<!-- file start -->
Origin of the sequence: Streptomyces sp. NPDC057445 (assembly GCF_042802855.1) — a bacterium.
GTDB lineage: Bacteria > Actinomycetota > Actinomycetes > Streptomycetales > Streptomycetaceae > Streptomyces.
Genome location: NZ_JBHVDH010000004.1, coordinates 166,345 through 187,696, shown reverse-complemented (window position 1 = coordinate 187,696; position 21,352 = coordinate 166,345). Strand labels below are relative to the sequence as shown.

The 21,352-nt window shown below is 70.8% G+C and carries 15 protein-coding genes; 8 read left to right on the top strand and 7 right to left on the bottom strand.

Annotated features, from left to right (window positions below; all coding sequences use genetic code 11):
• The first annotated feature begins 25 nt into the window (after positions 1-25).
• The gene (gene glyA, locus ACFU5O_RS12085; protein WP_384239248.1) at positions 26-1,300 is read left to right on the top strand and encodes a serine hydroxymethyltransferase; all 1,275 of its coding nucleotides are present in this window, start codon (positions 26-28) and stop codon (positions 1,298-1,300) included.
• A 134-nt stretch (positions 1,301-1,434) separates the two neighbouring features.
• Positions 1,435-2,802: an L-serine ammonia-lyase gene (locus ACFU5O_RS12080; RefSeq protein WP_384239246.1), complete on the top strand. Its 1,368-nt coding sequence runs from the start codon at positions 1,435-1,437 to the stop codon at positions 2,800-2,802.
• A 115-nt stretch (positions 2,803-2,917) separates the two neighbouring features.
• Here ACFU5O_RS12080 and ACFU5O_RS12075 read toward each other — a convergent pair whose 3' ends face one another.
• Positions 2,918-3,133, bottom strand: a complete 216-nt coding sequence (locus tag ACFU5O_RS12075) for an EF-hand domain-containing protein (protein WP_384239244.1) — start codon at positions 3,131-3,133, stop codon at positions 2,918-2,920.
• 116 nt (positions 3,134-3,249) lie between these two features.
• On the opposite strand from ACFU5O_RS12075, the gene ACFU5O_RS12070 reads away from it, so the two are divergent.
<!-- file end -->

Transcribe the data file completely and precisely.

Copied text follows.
Origin of the sequence: Streptomyces sp. NPDC057445 (assembly GCF_042802855.1) — a bacterium.
GTDB lineage: Bacteria > Actinomycetota > Actinomycetes > Streptomycetales > Streptomycetaceae > Streptomyces.
Genome location: NZ_JBHVDH010000004.1, coordinates 166,345 through 187,696, shown reverse-complemented (window position 1 = coordinate 187,696; position 21,352 = coordinate 166,345). Strand labels below are relative to the sequence as shown.

The 21,352-nt window shown below is 70.8% G+C and carries 15 protein-coding genes; 8 read left to right on the top strand and 7 right to left on the bottom strand.

Annotated features, from left to right (window positions below; all coding sequences use genetic code 11):
• The first annotated feature begins 25 nt into the window (after positions 1-25).
• The gene (gene glyA, locus ACFU5O_RS12085; protein WP_384239248.1) at positions 26-1,300 is read left to right on the top strand and encodes a serine hydroxymethyltransferase; all 1,275 of its coding nucleotides are present in this window, start codon (positions 26-28) and stop codon (positions 1,298-1,300) included.
• A 134-nt stretch (positions 1,301-1,434) separates the two neighbouring features.
• Positions 1,435-2,802: an L-serine ammonia-lyase gene (locus ACFU5O_RS12080; RefSeq protein WP_384239246.1), complete on the top strand. Its 1,368-nt coding sequence runs from the start codon at positions 1,435-1,437 to the stop codon at positions 2,800-2,802.
• A 115-nt stretch (positions 2,803-2,917) separates the two neighbouring features.
• Here ACFU5O_RS12080 and ACFU5O_RS12075 read toward each other — a convergent pair whose 3' ends face one another.
• Positions 2,918-3,133, bottom strand: a complete 216-nt coding sequence (locus tag ACFU5O_RS12075) for an EF-hand domain-containing protein (protein WP_384239244.1) — start codon at positions 3,131-3,133, stop codon at positions 2,918-2,920.
• 116 nt (positions 3,134-3,249) lie between these two features.
• On the opposite strand from ACFU5O_RS12075, the gene ACFU5O_RS12070 reads away from it, so the two are divergent.